Herbs and other growing things -  Christmas Goose (53 views) Notify me whenever anyone posts in this discussion.Subscribe
From: GrayGhost (GRAYGHOST2) DelphiPlus Member Icon12/20/01 9:42 AM 
To: All  (1 of 9) 
rich and scrumptious roast goose, the only bird that can claim to be true Christmas fare


1 x 8-10 lb. (3.6-4.5kg) oven-ready goose

2 oz. (50g) butter, melted

2 tablespoons demerara sugar

1 tablespoon lemon juice

2 red skinned apples

2 green skinned apples

salt and ground black pepper

Cooking Instructions:

Pre-heat oven to 425F, Gas Mark 7, 220C

Remove the neck, giblets and any excess fat from the body cavity of the goose

Rinse, then dry with kitchen paper

Season cavity with salt and pepper

Prick the skin all over with a fork and rub with salt

Place the goose on a rack in a roasting tin

Roast in the pre-heated oven for 20 minutes

Cover the breast with foil

Reduce heat to 350F, Gas Mark 4, 180C

Roast for 15 minutes per lb. (450g), draining off fat from the tin twice during cooking

Remove the foil about 20 minutes before the end of cooking time

Carefully lift the goose on to a warmed serving plate, cover with foil and leave for 15 minutes while preparing the garnish

Core and slice the apples into rings and brush with lemon juice and butter

Bake for 10-15 minutes at 400F, Gas Mark 6, 200C

Remove foil from goose and arrange the apples around and on top of it

Sprinkle the apple slices with sugar

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From: Helen, the Crazy Cat Lady (ching_serve) DelphiPlus Member Icon12/20/01 9:04 PM 
To: GrayGhost (GRAYGHOST2) DelphiPlus Member Icon  (2 of 9) 
 7381.2 in reply to 7381.1 
Perhaps this is a stupid question, but would this work equally well for wild goose as for one I pick up at the grocery? Sometimes neighbors favor me with their hunting largesse. The only experience I've had with roast goose when when my grandmother used to fix it when my uncle went hunting: roasted with celery and onion, and about a pound of butter. You could skate on the plate when you were finished eating. I just never cared for it. But this sounds really good.

From: GrayGhost (GRAYGHOST2) DelphiPlus Member Icon12/21/01 9:52 AM 
To: Helen, the Crazy Cat Lady (ching_serve) DelphiPlus Member Icon  (3 of 9) 
 7381.3 in reply to 7381.2 
I'll tell ya what---I never messed with wild ones---same as wild turkey's---but what i will do is look it up about wild goose and post back to you this week end

From: Helen, the Crazy Cat Lady (ching_serve) DelphiPlus Member Icon12/21/01 10:24 AM 
To: GrayGhost (GRAYGHOST2) DelphiPlus Member Icon  (4 of 9) 
 7381.4 in reply to 7381.3 
Wild turkey is excellent [not just the kind that come 100 proof, either]

My dad brought one home occasionally. They roast in a lot less time, and are more tender. No gamey flavor at all.

A good friend ran into a flock of them recently. One of the gobblers met his demise under Terry's truck. As his wife is a total yutz in the kitchen, she cut the bird up like a chicken, dredged it in flour and fried it as if it came from KFC. They said is was excellent. I wouldn't know.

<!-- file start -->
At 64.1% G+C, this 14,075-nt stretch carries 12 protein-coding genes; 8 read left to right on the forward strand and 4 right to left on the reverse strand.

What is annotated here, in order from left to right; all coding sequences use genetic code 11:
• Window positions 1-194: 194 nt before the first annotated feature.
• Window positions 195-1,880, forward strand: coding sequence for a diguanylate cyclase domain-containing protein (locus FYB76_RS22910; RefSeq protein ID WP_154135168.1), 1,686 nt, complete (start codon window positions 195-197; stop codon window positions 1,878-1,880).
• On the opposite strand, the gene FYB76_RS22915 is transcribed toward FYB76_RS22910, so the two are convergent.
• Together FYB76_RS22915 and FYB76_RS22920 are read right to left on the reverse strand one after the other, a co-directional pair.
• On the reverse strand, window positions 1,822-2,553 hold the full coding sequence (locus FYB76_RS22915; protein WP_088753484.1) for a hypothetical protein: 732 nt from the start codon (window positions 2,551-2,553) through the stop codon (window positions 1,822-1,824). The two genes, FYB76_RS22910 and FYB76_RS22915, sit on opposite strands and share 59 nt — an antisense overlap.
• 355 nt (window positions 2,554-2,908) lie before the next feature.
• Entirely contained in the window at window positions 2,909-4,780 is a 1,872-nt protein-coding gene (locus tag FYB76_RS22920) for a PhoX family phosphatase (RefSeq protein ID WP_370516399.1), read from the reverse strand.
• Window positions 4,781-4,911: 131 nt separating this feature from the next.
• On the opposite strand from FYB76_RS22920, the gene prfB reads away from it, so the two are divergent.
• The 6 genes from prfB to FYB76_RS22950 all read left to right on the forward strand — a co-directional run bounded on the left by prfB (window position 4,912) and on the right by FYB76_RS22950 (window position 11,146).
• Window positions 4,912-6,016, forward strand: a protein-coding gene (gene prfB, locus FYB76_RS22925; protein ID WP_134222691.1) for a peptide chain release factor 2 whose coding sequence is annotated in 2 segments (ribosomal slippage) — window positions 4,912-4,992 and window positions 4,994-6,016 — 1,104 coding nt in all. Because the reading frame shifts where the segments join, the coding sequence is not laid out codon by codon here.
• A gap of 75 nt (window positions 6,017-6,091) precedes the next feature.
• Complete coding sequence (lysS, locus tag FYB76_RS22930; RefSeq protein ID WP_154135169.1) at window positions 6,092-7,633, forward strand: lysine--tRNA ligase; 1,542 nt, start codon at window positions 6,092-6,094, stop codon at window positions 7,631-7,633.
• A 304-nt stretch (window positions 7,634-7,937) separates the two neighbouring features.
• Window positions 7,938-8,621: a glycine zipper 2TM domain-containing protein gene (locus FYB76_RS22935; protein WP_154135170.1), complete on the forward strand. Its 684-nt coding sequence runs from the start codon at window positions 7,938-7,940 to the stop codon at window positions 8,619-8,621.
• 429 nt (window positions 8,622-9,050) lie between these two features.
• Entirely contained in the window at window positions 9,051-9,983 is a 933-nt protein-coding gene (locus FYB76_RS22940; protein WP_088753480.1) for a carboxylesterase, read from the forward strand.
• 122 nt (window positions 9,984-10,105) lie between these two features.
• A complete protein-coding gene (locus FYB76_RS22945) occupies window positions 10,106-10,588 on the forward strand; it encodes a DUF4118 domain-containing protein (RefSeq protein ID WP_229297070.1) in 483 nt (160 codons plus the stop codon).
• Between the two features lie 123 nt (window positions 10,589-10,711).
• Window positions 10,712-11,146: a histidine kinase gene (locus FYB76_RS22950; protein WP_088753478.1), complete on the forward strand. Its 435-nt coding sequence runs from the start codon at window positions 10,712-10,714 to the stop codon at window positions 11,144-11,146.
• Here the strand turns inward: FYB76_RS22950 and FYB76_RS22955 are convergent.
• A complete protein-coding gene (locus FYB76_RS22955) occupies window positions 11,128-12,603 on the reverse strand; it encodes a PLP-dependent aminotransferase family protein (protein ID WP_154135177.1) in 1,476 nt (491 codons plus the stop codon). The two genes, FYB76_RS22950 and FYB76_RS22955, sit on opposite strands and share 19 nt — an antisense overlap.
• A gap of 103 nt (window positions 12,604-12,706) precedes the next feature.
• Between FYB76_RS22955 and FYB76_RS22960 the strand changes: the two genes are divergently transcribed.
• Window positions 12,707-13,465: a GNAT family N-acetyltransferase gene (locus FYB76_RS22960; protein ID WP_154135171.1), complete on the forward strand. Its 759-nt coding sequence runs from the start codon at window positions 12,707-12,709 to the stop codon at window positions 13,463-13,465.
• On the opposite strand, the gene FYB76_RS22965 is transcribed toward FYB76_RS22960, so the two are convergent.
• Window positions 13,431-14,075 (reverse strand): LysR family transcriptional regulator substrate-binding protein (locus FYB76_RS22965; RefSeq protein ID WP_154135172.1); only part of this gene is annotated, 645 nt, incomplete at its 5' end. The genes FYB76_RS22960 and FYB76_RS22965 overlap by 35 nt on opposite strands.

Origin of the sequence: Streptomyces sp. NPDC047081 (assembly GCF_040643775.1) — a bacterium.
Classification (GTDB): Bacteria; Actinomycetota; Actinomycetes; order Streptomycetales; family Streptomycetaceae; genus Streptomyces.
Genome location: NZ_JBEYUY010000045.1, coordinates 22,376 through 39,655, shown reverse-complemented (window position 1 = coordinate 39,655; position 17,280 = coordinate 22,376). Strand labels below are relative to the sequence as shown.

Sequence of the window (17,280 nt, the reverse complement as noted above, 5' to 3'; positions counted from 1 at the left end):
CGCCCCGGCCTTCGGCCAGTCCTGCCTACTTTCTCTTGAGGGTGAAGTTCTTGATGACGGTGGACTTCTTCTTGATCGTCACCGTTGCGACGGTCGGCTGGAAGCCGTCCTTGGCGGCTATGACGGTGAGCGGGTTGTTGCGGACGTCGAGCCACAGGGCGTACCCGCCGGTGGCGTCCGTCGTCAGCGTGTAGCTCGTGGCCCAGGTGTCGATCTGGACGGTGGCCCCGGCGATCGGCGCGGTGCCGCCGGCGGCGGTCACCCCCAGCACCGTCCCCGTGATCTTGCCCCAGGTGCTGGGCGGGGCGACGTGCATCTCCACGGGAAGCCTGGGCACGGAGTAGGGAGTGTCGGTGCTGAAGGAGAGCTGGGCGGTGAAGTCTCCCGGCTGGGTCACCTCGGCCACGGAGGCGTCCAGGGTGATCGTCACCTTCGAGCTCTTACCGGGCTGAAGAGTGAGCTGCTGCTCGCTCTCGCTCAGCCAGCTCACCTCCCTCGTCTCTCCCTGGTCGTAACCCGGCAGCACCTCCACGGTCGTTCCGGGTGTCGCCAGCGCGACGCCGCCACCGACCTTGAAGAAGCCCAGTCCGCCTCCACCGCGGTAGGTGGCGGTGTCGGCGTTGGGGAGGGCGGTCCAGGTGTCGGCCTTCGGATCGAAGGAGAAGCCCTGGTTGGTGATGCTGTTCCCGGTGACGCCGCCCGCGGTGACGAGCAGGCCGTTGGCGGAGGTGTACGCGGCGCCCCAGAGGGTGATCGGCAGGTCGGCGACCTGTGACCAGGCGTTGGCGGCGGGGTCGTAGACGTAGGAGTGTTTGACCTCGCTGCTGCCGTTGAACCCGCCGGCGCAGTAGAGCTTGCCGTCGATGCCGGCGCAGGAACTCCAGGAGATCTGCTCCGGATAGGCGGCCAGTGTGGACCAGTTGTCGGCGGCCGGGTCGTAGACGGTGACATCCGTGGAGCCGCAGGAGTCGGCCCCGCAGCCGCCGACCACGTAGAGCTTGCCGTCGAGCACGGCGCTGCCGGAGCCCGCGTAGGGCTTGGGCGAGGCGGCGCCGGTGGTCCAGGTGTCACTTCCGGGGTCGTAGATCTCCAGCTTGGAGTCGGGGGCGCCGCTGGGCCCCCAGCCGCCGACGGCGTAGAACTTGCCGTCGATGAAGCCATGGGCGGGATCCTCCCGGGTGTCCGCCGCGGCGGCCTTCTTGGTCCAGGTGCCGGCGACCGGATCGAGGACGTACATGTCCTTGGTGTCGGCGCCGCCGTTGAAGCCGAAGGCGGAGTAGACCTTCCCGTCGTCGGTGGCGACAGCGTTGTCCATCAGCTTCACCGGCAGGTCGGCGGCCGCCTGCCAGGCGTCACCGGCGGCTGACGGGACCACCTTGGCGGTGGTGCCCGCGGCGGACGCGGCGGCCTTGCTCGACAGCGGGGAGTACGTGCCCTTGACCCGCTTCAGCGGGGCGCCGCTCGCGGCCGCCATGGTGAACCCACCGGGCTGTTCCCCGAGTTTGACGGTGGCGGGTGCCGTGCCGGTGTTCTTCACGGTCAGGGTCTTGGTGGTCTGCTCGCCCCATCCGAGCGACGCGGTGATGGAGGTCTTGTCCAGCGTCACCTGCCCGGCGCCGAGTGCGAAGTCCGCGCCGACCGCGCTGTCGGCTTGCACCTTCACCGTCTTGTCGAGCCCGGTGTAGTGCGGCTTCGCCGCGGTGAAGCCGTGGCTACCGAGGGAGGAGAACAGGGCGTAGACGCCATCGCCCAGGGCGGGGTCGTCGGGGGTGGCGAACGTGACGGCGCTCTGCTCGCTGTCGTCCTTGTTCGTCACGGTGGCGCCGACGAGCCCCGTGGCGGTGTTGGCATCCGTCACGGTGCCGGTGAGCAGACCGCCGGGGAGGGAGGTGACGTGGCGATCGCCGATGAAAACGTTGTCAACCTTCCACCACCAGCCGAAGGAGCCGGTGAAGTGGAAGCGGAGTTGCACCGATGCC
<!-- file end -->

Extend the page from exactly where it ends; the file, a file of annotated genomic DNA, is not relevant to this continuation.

From: GrayGhost (GRAYGHOST2) DelphiPlus Member Icon12/22/01 1:49 PM 
To: Helen, the Crazy Cat Lady (ching_serve) DelphiPlus Member Icon  (5 of 9) 
 7381.5 in reply to 7381.4 
wild turkey is out standing if you can get one :)

From: Helen, the Crazy Cat Lady (ching_serve) DelphiPlus Member Icon12/22/01 3:08 PM 
To: GrayGhost (GRAYGHOST2) DelphiPlus Member Icon  (6 of 9) 
 7381.6 in reply to 7381.5 
And to think, my mom's place is crawing with them and deer. Our only chance of getting one is if they hop in the car when she's leaving for work.

She did have a big buck challenge her one day last year. She was not a happy camper. Imagine trying to get out of your car and having this great hulking beast lower his antlers at your door.


From: GrayGhost (GRAYGHOST2) DelphiPlus Member Icon12/22/01 8:41 PM 
To: Helen, the Crazy Cat Lady (ching_serve) DelphiPlus Member Icon  (7 of 9) 
 7381.7 in reply to 7381.6 
I don't hunt myself---but i do love venison steaks, and i get a few each year from some friends of mine who hunt and get a deer---I love the baloney they make from it too

From: Helen, the Crazy Cat Lady (ching_serve) DelphiPlus Member Icon12/22/01 8:50 PM 
To: GrayGhost (GRAYGHOST2) DelphiPlus Member Icon  (8 of 9) 
 7381.8 in reply to 7381.7 
Venison Baloney? a true southerner. I've made jerky out of venison, but never heard of making baloney. In fact, last time someone brought me a deer, the deal was I got half if I would make jerky out of the other half for the great white hunter. It was a big old doe who must have jumped a lot of hedges in her life. The haunches were too tough to do much else with. Marinated in brown sugar, soy sauce and Cajun spice for three days, then put in the oven. Okay, so it tied up the oven for a week. It was worth it.

That year, my daughter got cookies AND jerky for Christmas. The son-in-law [aka RatBoy] got a box of Clemtines from Spain. The pair of them almost had a fist fight in my living room over who got what.

Before you ask, no, I'm not that cheap. That's what they asked for. They've got 4 kids, so Jenny doesn't do much baking, and she likes chocolate chip cookies better than anything.


From: GrayGhost (GRAYGHOST2) DelphiPlus Member Icon12/22/01 9:10 PM 
To: Helen, the Crazy Cat Lady (ching_serve) DelphiPlus Member Icon  (9 of 9) 
 7381.9 in reply to 7381.8 
deer baloney is real tasty and I recommend it if you ever get the chance---guys donate some around here to Legion and VFW and it goes over big on egg nog nights

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